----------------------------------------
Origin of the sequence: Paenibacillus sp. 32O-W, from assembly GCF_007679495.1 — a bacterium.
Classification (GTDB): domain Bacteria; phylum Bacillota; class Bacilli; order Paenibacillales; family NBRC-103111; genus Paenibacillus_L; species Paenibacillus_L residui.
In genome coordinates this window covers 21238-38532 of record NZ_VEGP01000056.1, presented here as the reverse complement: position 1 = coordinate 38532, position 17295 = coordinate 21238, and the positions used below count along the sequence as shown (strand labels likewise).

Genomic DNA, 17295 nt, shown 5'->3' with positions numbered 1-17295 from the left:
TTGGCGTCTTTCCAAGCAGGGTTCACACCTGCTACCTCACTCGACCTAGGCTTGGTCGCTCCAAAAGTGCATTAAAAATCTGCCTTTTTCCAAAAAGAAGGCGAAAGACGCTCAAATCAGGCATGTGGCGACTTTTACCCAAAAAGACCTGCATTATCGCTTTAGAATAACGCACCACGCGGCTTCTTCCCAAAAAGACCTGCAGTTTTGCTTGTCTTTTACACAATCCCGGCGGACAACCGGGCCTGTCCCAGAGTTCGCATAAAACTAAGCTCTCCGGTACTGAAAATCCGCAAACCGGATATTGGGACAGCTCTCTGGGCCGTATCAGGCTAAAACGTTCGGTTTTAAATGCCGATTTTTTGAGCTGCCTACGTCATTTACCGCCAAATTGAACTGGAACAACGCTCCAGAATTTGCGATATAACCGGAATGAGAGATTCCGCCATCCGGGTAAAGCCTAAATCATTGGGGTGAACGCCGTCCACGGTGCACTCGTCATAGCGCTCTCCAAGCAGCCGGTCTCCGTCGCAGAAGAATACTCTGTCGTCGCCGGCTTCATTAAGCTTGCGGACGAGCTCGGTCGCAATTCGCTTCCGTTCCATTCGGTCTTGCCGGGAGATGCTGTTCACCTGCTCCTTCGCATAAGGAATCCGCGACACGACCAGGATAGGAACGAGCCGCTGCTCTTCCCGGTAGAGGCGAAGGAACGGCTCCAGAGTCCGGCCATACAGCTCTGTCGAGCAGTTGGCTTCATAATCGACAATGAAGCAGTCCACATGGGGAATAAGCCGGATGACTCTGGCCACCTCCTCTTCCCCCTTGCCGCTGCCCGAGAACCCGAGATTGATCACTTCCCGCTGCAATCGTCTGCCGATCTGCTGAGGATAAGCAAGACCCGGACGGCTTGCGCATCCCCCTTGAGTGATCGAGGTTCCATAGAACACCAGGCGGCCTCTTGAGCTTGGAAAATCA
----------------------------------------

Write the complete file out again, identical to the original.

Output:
Origin of the sequence: Paenibacillus sp. 32O-W, from assembly GCF_007679495.1 — a bacterium.
Classification (GTDB): domain Bacteria; phylum Bacillota; class Bacilli; order Paenibacillales; family NBRC-103111; genus Paenibacillus_L; species Paenibacillus_L residui.
In genome coordinates this window covers 21238-38532 of record NZ_VEGP01000056.1, presented here as the reverse complement: position 1 = coordinate 38532, position 17295 = coordinate 21238, and the positions used below count along the sequence as shown (strand labels likewise).

Genomic DNA, 17295 nt, shown 5'->3' with positions numbered 1-17295 from the left:
TTGGCGTCTTTCCAAGCAGGGTTCACACCTGCTACCTCACTCGACCTAGGCTTGGTCGCTCCAAAAGTGCATTAAAAATCTGCCTTTTTCCAAAAAGAAGGCGAAAGACGCTCAAATCAGGCATGTGGCGACTTTTACCCAAAAAGACCTGCATTATCGCTTTAGAATAACGCACCACGCGGCTTCTTCCCAAAAAGACCTGCAGTTTTGCTTGTCTTTTACACAATCCCGGCGGACAACCGGGCCTGTCCCAGAGTTCGCATAAAACTAAGCTCTCCGGTACTGAAAATCCGCAAACCGGATATTGGGACAGCTCTCTGGGCCGTATCAGGCTAAAACGTTCGGTTTTAAATGCCGATTTTTTGAGCTGCCTACGTCATTTACCGCCAAATTGAACTGGAACAACGCTCCAGAATTTGCGATATAACCGGAATGAGAGATTCCGCCATCCGGGTAAAGCCTAAATCATTGGGGTGAACGCCGTCCACGGTGCACTCGTCATAGCGCTCTCCAAGCAGCCGGTCTCCGTCGCAGAAGAATACTCTGTCGTCGCCGGCTTCATTAAGCTTGCGGACGAGCTCGGTCGCAATTCGCTTCCGTTCCATTCGGTCTTGCCGGGAGATGCTGTTCACCTGCTCCTTCGCATAAGGAATCCGCGACACGACCAGGATAGGAACGAGCCGCTGCTCTTCCCGGTAGAGGCGAAGGAACGGCTCCAGAGTCCGGCCATACAGCTCTGTCGAGCAGTTGGCTTCATAATCGACAATGAAGCAGTCCACATGGGGAATAAGCCGGATGACTCTGGCCACCTCCTCTTCCCCCTTGCCGCTGCCCGAGAACCCGAGATTGATCACTTCCCGCTGCAATCGTCTGCCGATCTGCTGAGGATAAGCAAGACCCGGACGGCTTGCGCATCCCCCTTGAGTGATCGAGGTTCCATAGAACACCAGGCGGCCTCTTGAGCTTGGAAAATCA